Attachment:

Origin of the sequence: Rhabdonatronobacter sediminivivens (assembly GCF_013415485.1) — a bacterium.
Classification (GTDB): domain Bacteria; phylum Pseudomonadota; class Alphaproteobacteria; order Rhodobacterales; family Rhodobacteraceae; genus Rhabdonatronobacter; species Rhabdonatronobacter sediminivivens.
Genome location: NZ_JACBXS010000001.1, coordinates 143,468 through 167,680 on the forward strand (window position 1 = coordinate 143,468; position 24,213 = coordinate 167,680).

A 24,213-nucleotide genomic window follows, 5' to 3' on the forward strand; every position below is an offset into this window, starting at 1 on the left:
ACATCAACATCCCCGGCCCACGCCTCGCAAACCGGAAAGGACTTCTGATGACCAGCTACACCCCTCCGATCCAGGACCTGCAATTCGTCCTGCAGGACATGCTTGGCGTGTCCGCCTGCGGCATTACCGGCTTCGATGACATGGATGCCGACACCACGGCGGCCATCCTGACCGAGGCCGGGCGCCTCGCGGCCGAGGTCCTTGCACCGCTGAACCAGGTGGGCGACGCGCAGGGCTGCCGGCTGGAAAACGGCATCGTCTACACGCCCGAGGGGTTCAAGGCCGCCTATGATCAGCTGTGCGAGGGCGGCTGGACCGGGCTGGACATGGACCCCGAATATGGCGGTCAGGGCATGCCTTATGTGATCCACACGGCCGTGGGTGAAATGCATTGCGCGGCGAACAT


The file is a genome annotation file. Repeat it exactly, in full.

Origin of the sequence: Rhabdonatronobacter sediminivivens (assembly GCF_013415485.1) — a bacterium.
Classification (GTDB): domain Bacteria; phylum Pseudomonadota; class Alphaproteobacteria; order Rhodobacterales; family Rhodobacteraceae; genus Rhabdonatronobacter; species Rhabdonatronobacter sediminivivens.
Genome location: NZ_JACBXS010000001.1, coordinates 143,468 through 167,680 on the forward strand (window position 1 = coordinate 143,468; position 24,213 = coordinate 167,680).

A 24,213-nucleotide genomic window follows, 5' to 3' on the forward strand; every position below is an offset into this window, starting at 1 on the left:
ACATCAACATCCCCGGCCCACGCCTCGCAAACCGGAAAGGACTTCTGATGACCAGCTACACCCCTCCGATCCAGGACCTGCAATTCGTCCTGCAGGACATGCTTGGCGTGTCCGCCTGCGGCATTACCGGCTTCGATGACATGGATGCCGACACCACGGCGGCCATCCTGACCGAGGCCGGGCGCCTCGCGGCCGAGGTCCTTGCACCGCTGAACCAGGTGGGCGACGCGCAGGGCTGCCGGCTGGAAAACGGCATCGTCTACACGCCCGAGGGGTTCAAGGCCGCCTATGATCAGCTGTGCGAGGGCGGCTGGACCGGGCTGGACATGGACCCCGAATATGGCGGTCAGGGCATGCCTTATGTGATCCACACGGCCGTGGGTGAAATGCATTGCGCGGCGAACAT